Smart strategies are important and will help you think about how to better plan your race. A good swimmer is constantly evaluating, tweaking and planning.
Tip No. 1: The Warm-Up
Thou shalt warm up before the race. Try to time your trip to the port-a-potty early enough to allow yourself ten minutes of splashing around in the water before the race starts. Yes, a 1.5K swim is long enough for a warm-up to happen while you're going, but you don't want to do that. Your muscles will thank you for getting blood flowing through them before the mad dash of a mass triathlon start.
You can shake out the tightness, get a feel for the water temperature, fiddle with your cap and goggles, and pee (everyone else is doing it). A good, short warm-up can make a huge difference in that initial push, and will help you settle in once you get rolling. Warm-ups help prevent cramps as well, and you don't want a cramp 300 yards in to a 1600-yard swim.
Tip No. 2: Your Kick
There has been only one mention of kicking in this entire overview. The reason for that is simple—you don't need to kick that much, most of the time. What are you going to do as soon as you hit the shore? You are going to start cranking on your legs. The water is the only time you get to use your arms, so use them.
That's not to say you shouldn't kick at all, but it should be steady and light. Three kicks per pull is a good beat for the number-minded among you. Freestyle is about 75 percent pull, 25 percent kick, and I would say triathletes are more like 80:20. A regular kick can fix your body position, but that is not what its purpose is.
The trick to a good body position is pressing down on your t-spot to bring up your hips. Kicking to bring your hips up means you are kicking down, and kicking down means you are expending energy in the wrong direction. You want the force going back so that you will move forward. Don't use your kick as a smooth crutch.
Flutter kick does not generate from the knee, but from the thigh and glute. The degree of deflection is very small. Too big of a kick ruins your hydrodynamic property and slows you down. You want to remain torpedo-shaped. Your feet shouldn't be jumping out of that and causing drag.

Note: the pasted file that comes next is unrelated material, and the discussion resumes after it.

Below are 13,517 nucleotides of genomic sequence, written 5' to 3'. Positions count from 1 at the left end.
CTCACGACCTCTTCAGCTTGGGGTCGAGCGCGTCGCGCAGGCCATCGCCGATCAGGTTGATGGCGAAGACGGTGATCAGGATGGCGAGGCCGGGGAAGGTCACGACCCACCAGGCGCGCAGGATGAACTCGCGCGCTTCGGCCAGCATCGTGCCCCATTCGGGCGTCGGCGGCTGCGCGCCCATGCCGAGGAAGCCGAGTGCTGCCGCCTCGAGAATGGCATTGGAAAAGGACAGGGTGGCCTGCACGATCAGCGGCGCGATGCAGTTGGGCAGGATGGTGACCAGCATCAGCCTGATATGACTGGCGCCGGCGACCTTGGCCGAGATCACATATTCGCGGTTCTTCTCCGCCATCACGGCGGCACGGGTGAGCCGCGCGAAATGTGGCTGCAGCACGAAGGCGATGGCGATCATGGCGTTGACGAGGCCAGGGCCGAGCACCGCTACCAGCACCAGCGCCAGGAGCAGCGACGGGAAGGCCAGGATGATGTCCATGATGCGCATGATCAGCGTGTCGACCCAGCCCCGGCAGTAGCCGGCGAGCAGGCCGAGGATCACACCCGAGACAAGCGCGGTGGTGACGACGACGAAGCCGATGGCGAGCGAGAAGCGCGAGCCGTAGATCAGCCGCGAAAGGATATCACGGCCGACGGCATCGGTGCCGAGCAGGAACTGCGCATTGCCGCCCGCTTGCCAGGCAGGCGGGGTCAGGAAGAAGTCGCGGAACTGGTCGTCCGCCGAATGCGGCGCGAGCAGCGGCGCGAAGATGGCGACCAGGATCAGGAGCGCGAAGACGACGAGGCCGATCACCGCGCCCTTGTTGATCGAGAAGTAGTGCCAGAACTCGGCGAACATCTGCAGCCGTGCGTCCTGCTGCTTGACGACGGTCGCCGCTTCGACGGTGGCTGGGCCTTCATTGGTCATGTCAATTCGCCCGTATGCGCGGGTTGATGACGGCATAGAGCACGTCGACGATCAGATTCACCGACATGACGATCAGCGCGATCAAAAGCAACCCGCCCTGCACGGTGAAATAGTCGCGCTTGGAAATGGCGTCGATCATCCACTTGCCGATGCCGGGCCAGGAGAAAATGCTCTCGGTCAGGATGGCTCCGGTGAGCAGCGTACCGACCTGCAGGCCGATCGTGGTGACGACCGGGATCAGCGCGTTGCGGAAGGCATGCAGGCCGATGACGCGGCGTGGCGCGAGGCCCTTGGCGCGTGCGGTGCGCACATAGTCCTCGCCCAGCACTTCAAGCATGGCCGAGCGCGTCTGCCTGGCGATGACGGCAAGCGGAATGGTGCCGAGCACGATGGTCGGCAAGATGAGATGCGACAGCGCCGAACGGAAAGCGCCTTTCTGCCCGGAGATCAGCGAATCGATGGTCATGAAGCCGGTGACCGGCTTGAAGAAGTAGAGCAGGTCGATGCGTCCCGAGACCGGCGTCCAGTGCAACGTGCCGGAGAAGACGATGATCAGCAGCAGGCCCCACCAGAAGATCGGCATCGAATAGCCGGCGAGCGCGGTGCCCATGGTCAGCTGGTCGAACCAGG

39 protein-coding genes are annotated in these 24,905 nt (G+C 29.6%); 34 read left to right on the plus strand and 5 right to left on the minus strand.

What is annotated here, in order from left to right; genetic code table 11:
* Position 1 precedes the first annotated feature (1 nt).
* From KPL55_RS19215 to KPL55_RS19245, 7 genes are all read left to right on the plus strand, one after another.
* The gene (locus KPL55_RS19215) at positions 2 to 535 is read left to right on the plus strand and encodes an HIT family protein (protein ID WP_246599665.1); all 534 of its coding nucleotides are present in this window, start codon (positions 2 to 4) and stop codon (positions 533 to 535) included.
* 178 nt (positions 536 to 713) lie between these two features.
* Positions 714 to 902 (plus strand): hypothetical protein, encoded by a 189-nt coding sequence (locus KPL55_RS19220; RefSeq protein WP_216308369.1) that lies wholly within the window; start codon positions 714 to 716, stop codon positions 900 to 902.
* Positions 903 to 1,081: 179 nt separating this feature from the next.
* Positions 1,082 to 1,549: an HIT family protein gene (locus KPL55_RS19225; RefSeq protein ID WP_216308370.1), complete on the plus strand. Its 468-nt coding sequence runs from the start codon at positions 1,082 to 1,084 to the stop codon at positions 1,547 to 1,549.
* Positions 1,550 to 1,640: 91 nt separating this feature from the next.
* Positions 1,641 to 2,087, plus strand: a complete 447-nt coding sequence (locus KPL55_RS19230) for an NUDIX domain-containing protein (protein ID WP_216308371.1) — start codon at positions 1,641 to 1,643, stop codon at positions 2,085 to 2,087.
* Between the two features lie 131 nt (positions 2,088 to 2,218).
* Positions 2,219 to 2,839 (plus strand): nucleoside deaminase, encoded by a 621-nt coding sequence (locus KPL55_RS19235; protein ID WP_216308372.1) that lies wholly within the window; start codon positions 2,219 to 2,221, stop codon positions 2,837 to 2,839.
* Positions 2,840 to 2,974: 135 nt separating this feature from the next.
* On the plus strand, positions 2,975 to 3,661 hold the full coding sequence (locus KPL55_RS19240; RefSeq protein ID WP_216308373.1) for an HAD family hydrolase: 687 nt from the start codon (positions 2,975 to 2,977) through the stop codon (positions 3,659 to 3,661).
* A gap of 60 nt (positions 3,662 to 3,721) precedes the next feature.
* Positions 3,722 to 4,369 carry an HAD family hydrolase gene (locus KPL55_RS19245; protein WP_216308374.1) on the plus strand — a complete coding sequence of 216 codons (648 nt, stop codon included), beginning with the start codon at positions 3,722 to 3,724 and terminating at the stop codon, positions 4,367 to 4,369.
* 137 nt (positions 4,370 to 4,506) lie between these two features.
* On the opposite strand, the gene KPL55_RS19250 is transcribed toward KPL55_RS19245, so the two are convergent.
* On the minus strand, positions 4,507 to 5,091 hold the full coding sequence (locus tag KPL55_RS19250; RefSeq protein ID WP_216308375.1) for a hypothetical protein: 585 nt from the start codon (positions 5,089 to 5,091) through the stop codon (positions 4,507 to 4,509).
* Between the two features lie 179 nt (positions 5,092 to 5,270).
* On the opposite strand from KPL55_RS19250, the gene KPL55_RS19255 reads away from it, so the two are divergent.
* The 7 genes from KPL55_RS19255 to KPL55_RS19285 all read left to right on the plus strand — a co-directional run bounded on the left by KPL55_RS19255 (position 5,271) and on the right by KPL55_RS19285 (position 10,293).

Keeping these things in mind, you should kick hard at the beginning of the swim (if you are trying to get out ahead of the main pack), then settle in with a regular, propulsive-but-not-hard kick. With about 200m left in the swim start revving your kick back up. This will force blood back into those big muscles, preparing them for the run to T1.
Tip No. 3: Self-Seeding
Most triathlons do some type of seeding, even if it's just separating the men and the women. Big races might divide you up by age groups. Within your own starting group, it's important to find a good place to start. Be it a beach or water start, should you be near the front, mid-pack or in the back? That depends on your skills and your goals.
If you aren't a comfortable swimmer, start in the back. If it's a beach start, that might mean you let the crazy people go, then wade in with the cautious ones. You won't be the only one.
Start too far forward and you'll be an obstacle. You can't hear other racers cursing at you like you're a big rig in the fast lane, but they are. Some might go so far as to climb right over you. Start too far to the back and you'll be the one climbing and cursing. Best to be honest and err on the side of caution. It's better to try to find open water and swim around people than it is to be in the way.
Be aware: Any race that isn't a straight out-and-back will probably have a buoy turn after a few hundred yards. Swim wide: The crush of people trying to cut that corner as closely as possible aren't going any faster. You might swim a few extra yards, but you'll stay away from the whitewater mess right against the floating orange sphere. If there is a turn buoy right after the start there will be a mass sprint for it. Not a confident swimmer? Let them go; hang back. It isn't worth it and the time saved is negligible.